Naturally he has no strong sense of property rights. He has always had a hard time to get enough to eat and wear, and he has grown up unconsciously to see the inequality of distribution and to believe that it is not fair and that there is little or no justice in the world. As a child he learned to get things the best way he could, and to think nothing about it. In short, his life, like all other lives, moves along the lines of least resistance. He soon comes to feel that the police are his natural enemies and his chief business is to keep from getting caught. Inevitably he is brought into the Juvenile Court. He may be reprimanded at first. He comes again and is placed on probation. The next time he goes to a Juvenile Prison where he can learn all the things he has not found out before. He is known to the police, known to the Court, known to the neighbors. His status is fixed. When released from prison, he takes his old heredity back into his old environment. It is the easiest to him, for he has learned to make his adjustments to this environment. From fifteen to twenty-five years of age, he has the added burden of adolescence, the trying time in a boy's life when sex feelings are developing, when he is passing from childhood to manhood. This is a very difficult time at best to the type of boy from which a criminal grows; he meets it without preparation or instruction. What he knows he learns from others like himself. He gets weird, fantastic, neurotic ideas, which only add to his natural wonderment.

Every person who has not inherited property must live by some trade or calling. Very few people in jail or out choose their profession. Even if one selects his profession it does not follow that he has chosen the calling for which he is best adapted. So far as a person can and does follow his desires, he generally means to choose the calling which will bring him the greatest amount of return for the least exertion. He may have strong inclinations in certain directions, as, for instance, to paint or to write or to investigate or to philosophize, but, as a rule, he does not make his living from following these ambitions. If he does, it is generally a poor living. But usually his aim is to make money at something else so that he can give free rein to his real ambitions.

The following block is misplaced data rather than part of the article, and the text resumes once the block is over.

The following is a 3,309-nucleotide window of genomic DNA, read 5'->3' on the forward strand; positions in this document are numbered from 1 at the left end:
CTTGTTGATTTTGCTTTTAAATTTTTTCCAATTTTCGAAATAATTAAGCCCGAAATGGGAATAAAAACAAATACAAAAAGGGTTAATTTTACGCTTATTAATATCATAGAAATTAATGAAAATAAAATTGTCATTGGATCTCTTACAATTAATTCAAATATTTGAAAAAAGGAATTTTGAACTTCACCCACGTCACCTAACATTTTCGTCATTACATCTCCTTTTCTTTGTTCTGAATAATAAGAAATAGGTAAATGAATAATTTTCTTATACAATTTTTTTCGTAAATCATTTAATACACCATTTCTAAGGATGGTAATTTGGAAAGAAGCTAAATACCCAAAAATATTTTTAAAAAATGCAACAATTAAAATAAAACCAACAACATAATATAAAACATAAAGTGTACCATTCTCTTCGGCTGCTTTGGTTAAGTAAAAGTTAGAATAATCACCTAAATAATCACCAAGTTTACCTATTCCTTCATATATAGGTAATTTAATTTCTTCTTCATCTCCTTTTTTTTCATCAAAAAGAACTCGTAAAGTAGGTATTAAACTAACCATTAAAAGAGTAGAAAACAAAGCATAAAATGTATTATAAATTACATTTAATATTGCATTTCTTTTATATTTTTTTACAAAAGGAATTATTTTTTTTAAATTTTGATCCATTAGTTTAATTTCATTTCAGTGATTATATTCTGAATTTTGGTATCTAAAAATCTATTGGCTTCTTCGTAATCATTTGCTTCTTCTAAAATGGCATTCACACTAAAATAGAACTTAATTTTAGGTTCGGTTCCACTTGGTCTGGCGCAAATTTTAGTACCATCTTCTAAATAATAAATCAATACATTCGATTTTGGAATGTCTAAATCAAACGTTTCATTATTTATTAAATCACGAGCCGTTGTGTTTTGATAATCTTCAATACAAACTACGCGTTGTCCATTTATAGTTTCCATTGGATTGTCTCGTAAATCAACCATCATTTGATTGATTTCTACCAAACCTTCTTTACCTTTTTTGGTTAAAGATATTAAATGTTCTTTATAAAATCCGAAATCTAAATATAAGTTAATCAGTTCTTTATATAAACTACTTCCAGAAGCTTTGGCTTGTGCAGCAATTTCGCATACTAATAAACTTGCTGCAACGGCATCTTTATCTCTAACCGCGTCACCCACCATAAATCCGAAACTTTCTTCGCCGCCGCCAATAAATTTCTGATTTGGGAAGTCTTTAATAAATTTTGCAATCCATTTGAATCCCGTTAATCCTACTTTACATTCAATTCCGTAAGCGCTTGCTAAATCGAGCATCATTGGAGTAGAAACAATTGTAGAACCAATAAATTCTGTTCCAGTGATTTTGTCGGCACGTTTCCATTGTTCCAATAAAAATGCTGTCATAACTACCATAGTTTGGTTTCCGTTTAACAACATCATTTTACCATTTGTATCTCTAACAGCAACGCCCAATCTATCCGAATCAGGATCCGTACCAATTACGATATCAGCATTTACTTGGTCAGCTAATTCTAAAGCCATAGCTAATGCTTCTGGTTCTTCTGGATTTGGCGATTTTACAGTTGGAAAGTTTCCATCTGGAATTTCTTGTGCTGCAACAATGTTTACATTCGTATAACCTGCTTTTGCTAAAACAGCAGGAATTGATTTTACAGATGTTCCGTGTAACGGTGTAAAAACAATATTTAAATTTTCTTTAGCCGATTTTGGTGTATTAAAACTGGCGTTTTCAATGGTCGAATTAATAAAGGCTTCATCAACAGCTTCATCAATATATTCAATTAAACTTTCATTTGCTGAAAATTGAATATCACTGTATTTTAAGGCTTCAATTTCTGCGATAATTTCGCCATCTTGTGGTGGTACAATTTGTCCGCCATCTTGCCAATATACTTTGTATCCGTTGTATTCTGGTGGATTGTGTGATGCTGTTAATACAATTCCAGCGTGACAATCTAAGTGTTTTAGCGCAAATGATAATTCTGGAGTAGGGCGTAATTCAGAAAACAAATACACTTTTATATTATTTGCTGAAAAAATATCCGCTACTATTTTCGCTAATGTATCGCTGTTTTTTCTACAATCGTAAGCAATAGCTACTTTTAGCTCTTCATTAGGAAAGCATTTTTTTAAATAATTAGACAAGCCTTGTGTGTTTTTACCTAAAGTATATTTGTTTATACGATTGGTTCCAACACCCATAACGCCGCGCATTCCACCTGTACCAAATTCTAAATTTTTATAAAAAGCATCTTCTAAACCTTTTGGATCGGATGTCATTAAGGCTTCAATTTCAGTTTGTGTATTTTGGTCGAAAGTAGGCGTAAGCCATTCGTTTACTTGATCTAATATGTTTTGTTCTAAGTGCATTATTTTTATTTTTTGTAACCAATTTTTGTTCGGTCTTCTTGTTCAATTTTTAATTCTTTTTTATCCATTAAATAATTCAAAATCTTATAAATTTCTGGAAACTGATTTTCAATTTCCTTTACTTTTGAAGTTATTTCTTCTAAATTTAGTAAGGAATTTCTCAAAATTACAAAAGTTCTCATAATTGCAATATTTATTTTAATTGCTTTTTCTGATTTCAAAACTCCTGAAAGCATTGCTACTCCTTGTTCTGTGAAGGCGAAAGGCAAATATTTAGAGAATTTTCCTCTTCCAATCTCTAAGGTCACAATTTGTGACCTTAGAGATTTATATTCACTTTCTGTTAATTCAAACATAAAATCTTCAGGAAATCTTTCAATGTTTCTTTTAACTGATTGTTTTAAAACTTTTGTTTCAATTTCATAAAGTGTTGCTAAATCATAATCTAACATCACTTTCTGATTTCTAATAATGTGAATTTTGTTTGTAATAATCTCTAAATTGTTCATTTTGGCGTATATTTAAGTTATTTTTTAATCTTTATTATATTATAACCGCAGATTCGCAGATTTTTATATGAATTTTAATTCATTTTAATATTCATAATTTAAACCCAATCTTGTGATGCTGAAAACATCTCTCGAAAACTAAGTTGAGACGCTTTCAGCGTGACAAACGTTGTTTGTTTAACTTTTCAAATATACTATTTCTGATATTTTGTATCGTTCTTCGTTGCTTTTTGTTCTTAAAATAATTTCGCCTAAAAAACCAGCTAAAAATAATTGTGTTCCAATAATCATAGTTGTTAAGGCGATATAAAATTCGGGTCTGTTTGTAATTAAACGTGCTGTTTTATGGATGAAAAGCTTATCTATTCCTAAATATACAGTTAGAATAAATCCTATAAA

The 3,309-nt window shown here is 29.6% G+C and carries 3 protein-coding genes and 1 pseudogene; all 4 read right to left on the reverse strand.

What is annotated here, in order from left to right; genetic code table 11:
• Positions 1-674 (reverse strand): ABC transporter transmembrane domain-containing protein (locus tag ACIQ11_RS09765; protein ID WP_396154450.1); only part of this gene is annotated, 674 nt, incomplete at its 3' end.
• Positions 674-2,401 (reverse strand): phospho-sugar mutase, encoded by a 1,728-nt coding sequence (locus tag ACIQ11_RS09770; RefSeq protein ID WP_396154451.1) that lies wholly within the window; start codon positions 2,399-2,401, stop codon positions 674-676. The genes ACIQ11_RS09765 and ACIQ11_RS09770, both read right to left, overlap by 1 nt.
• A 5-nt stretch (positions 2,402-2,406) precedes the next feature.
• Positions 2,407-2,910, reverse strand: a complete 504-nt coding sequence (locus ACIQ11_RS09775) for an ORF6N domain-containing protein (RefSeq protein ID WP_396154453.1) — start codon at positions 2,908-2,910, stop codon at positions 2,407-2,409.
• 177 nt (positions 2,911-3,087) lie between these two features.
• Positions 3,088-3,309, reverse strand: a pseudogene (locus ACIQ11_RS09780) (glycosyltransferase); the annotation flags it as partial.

Most men start to make a living as boys from the ages of fifteen to eighteen. They have no idea of what they ought to do or even of what they want to do. Usually, so far as they have an ambition, it is to do something more or less spectacular that seems to have an element of adventure and not too disagreeable or hard; something like the work of a policeman, a chauffeur, or an employee in a garage. Still, first and last, most boys and most men have no opportunity for choosing an occupation. In fact, the boy is told that he is a man and must get a job long before he knows that he is a man or begins to feel responsibilities, while he still has all the emotions and dreams of a boy.

When he is told he must go to work he looks for a job. He does not wait until he can find the one that fits him. He cannot afford to wait and if he could, he does not know what job would fit. He takes automatically the first place he can get, hoping to find a better one, which generally means an easier one, before very long. It is hard for a boy to stick to work; too many things are calling him away. Every instinct and emotion is urging him to play. New feelings and desires are coaxing him from work. His companions and the boy life in which he has a place urge him to leave his task. Usually he keeps his job no longer than he can help and later looks for something else. The chances are great that he will never find what he wants; that he has not had the preparation or training for a successful workingman's career, whatever that might be. He is a doer of odd jobs and of poorly paid work all his life.